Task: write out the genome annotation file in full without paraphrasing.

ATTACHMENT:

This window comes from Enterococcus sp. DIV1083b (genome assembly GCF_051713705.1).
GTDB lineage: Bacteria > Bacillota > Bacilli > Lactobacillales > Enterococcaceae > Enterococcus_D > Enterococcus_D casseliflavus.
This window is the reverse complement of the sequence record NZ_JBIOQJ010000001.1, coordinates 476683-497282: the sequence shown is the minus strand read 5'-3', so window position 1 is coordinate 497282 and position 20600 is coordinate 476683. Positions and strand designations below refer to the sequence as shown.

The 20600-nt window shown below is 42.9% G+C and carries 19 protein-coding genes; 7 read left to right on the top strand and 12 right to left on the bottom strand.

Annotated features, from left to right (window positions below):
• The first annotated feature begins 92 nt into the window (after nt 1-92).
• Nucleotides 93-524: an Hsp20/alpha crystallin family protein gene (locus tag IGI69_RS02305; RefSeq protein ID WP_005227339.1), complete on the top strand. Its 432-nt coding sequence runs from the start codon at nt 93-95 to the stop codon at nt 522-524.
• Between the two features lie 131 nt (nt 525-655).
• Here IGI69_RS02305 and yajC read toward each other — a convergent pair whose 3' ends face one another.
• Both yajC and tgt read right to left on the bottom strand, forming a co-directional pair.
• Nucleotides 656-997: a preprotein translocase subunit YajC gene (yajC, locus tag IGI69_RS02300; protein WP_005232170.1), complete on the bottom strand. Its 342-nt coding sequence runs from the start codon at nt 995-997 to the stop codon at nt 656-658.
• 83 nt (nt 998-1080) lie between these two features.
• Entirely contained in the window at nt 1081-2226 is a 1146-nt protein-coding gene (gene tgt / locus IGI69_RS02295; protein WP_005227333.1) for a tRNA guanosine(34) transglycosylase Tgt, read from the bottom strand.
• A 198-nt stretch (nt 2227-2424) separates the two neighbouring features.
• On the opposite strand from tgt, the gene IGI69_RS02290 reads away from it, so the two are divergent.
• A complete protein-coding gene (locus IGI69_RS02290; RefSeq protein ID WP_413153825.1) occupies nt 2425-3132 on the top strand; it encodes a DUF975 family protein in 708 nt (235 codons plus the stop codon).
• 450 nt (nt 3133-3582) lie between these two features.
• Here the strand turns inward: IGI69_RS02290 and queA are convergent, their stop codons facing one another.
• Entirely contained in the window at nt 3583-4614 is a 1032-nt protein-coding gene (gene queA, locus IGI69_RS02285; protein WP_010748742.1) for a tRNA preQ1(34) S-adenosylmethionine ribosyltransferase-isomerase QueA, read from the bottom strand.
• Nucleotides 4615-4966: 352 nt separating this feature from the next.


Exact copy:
This window comes from Enterococcus sp. DIV1083b (genome assembly GCF_051713705.1).
GTDB lineage: Bacteria > Bacillota > Bacilli > Lactobacillales > Enterococcaceae > Enterococcus_D > Enterococcus_D casseliflavus.
This window is the reverse complement of the sequence record NZ_JBIOQJ010000001.1, coordinates 476683-497282: the sequence shown is the minus strand read 5'-3', so window position 1 is coordinate 497282 and position 20600 is coordinate 476683. Positions and strand designations below refer to the sequence as shown.

The 20600-nt window shown below is 42.9% G+C and carries 19 protein-coding genes; 7 read left to right on the top strand and 12 right to left on the bottom strand.

Annotated features, from left to right (window positions below):
• The first annotated feature begins 92 nt into the window (after nt 1-92).
• Nucleotides 93-524: an Hsp20/alpha crystallin family protein gene (locus tag IGI69_RS02305; RefSeq protein ID WP_005227339.1), complete on the top strand. Its 432-nt coding sequence runs from the start codon at nt 93-95 to the stop codon at nt 522-524.
• Between the two features lie 131 nt (nt 525-655).
• Here IGI69_RS02305 and yajC read toward each other — a convergent pair whose 3' ends face one another.
• Both yajC and tgt read right to left on the bottom strand, forming a co-directional pair.
• Nucleotides 656-997: a preprotein translocase subunit YajC gene (yajC, locus tag IGI69_RS02300; protein WP_005232170.1), complete on the bottom strand. Its 342-nt coding sequence runs from the start codon at nt 995-997 to the stop codon at nt 656-658.
• 83 nt (nt 998-1080) lie between these two features.
• Entirely contained in the window at nt 1081-2226 is a 1146-nt protein-coding gene (gene tgt / locus IGI69_RS02295; protein WP_005227333.1) for a tRNA guanosine(34) transglycosylase Tgt, read from the bottom strand.
• A 198-nt stretch (nt 2227-2424) separates the two neighbouring features.
• On the opposite strand from tgt, the gene IGI69_RS02290 reads away from it, so the two are divergent.
• A complete protein-coding gene (locus IGI69_RS02290; RefSeq protein ID WP_413153825.1) occupies nt 2425-3132 on the top strand; it encodes a DUF975 family protein in 708 nt (235 codons plus the stop codon).
• 450 nt (nt 3133-3582) lie between these two features.
• Here the strand turns inward: IGI69_RS02290 and queA are convergent, their stop codons facing one another.
• Entirely contained in the window at nt 3583-4614 is a 1032-nt protein-coding gene (gene queA, locus IGI69_RS02285; protein WP_010748742.1) for a tRNA preQ1(34) S-adenosylmethionine ribosyltransferase-isomerase QueA, read from the bottom strand.
• Nucleotides 4615-4966: 352 nt separating this feature from the next.